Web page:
Jan 11, 2013 at 7:54 am #1297891
I’ve searched the forums with no luck so far. Has anyone compiled a spreadsheet with the nutritional value of commonly used dehydrated foods, or know a link to a web site that might be comprehensive?
I moved away from store bought meals a few years ago, and I’ve been making my own meals from dehydrated ingredients for quite a bit. The Geek in me is interested building an accurate picture of my nutrition during backpacking trips.
I’ve read the many posts on recommendations for calorie dense food, pounds of food per day, and the like. I’ve found the 2.2 ppd works well for me, but I’m just curious to look a little more deeply at the nutrition.Jan 12, 2013 at 10:43 am #1943165
Heather HohnholzBPL Member
If you're putting together your own dehydrated meals, to me it stands to reason that the nutritional info is exactly the same as the hydrated version of the same food. I.e. if you have 1 Cup of green beans that are 100 calories with 4g carbs (totally made up numbers), if you dehydrate that 1 Cup of green beans, the dehydrated version will still have 100 calories & 4g carbs. Now you do have to take into account shrinkage during dehydration. So 1C fresh green beans may only be 1/2C of dehydrated green beans. So 1C of dehydrated green beans would have 200 calories and 8g carbs. Dehydration doesn't change anything (to my understanding) in the nutritional value or content of a food-it only changes the amount of water in a food. Hope this makes sense!Jan 12, 2013 at 11:46 pm #1943334
Nick GatelBPL Member
@ngatelLocale: Southern California
Does dehydrating remove any vitamins or minerals?Jan 12, 2013 at 11:50 pm #1943335
@b-g-2-2Locale: Silicon Valley
Some vitamins are adversely affected by the temperatures of food dehydration. I don't believe that minerals are.
Of course food dehydration has such a positive outcome with our pack loads, and any vitamin deficiencies are easily corrected with a daily multivitamin pill which weighs almost nothing.
–B.G.–Jan 13, 2013 at 2:35 am #1943349
Heather – I believe you are correct. My only problem is that I have not kept records on how much dehydrated food is produced from its fresh source. I was hoping someone might know a reference or had already compiled this data. I will record this for future batches of dried goods – I was looking for a shortcut!Jan 13, 2013 at 2:35 am #1943351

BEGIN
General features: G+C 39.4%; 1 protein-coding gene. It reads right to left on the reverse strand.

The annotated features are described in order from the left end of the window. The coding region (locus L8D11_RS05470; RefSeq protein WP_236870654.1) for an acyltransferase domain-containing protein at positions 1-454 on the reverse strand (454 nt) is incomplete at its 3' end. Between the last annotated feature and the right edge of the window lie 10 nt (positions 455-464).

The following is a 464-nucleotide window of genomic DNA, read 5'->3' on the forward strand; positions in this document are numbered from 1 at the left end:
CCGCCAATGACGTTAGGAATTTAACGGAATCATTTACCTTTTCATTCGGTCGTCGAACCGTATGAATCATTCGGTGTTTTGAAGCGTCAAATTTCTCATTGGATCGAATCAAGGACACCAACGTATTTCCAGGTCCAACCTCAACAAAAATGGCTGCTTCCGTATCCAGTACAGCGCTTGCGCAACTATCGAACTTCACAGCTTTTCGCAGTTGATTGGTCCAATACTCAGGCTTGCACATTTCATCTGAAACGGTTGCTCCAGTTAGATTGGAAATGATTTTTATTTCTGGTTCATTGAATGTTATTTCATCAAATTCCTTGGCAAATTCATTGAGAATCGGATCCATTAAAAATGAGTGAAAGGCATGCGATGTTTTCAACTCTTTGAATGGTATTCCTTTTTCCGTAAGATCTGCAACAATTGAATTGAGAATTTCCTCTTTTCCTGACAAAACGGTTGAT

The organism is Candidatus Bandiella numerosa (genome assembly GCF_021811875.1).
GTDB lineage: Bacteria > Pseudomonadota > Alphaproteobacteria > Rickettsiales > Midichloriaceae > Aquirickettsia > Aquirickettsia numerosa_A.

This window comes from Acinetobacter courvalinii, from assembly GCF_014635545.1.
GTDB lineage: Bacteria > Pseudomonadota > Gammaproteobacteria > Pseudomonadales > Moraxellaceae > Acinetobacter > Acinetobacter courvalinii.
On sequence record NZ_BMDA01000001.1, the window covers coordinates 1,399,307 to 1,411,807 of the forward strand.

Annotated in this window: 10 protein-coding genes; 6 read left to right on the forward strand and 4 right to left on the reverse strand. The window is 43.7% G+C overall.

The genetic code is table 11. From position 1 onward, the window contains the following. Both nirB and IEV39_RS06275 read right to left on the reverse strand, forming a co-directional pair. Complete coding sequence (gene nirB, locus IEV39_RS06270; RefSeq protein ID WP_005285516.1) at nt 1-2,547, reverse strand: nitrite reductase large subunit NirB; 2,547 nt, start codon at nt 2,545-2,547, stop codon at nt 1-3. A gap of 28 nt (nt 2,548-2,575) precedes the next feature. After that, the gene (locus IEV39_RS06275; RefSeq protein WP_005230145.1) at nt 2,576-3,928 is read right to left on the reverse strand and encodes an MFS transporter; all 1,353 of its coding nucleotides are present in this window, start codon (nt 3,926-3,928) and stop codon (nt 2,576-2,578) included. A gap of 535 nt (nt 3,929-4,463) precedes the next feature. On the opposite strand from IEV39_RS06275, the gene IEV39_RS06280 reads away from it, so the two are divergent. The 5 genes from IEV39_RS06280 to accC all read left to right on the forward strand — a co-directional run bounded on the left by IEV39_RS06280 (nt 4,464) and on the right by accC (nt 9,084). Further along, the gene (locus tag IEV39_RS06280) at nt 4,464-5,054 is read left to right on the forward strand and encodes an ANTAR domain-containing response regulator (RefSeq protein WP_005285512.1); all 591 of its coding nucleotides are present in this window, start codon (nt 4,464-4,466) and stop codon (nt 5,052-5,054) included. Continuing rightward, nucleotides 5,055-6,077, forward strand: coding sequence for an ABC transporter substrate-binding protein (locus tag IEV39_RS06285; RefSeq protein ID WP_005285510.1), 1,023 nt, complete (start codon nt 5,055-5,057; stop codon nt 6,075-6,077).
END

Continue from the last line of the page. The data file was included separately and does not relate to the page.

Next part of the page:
Duplicate deletedJan 13, 2013 at 7:09 am #1943366
@carpenhLocale: St. Vrain River Valley
A somewhat sketchy page on Livestrong.com:Jan 13, 2013 at 7:10 am #1943369
Gary DunckelBPL Member
I think Bob is correct, Nick. The water soluble vitamins can be be degraded by higher heat, vitamin C moreso than A. For fruit and vegetables, it's better to use a lower heat setting, like 135* F. Minerals aren't much affected by dehydration.Jan 13, 2013 at 8:21 am #1943382
"Has anyone compiled a spreadsheet with the nutritional value of commonly used dehydrated foods…"
Are you asking about only Fat, Protein, and Carbs, or about vitamins and minerals as well?
Are you asking specifically about Dehydrated, or both dehydrated and Freeze Dried?
Home dried or commercial dried?
What are your concerns? To few calories, or vitamin deficiency? If the former, then take more weight. If the latter, and you are only out for a month or so at a time, and multi-vite is an easy solution for a short-term challenge.
If, as you say, this is truly a Geek-quest, then as Nick suggests, your pursuit is going to go well beyond Livestrong and the generalized calorie-counter sites.
So which is it?Jan 13, 2013 at 11:38 am #1943428
I'm interested in foods that are dehydrated at home. I have not purchased any commercially dehydrated or freeze dried foods, but I would assume that the nutritional information would be included on the packaging.
As to the specific values, calories, fats, proteins and carbs are my primary interest. I have not seen Laurie Ann post in the last 4 or 5 months, but I was hoping that someone with her background might have a spreadsheet made up, but as Heather suggested, it would really not be that hard to build one.Jan 13, 2013 at 12:01 pm #1943431
That greatly simplifies things and it is pretty easy…easier than a spreadsheet look-up, simply because what most spreadsheets will contain is not nearly as complete as you will find on the net.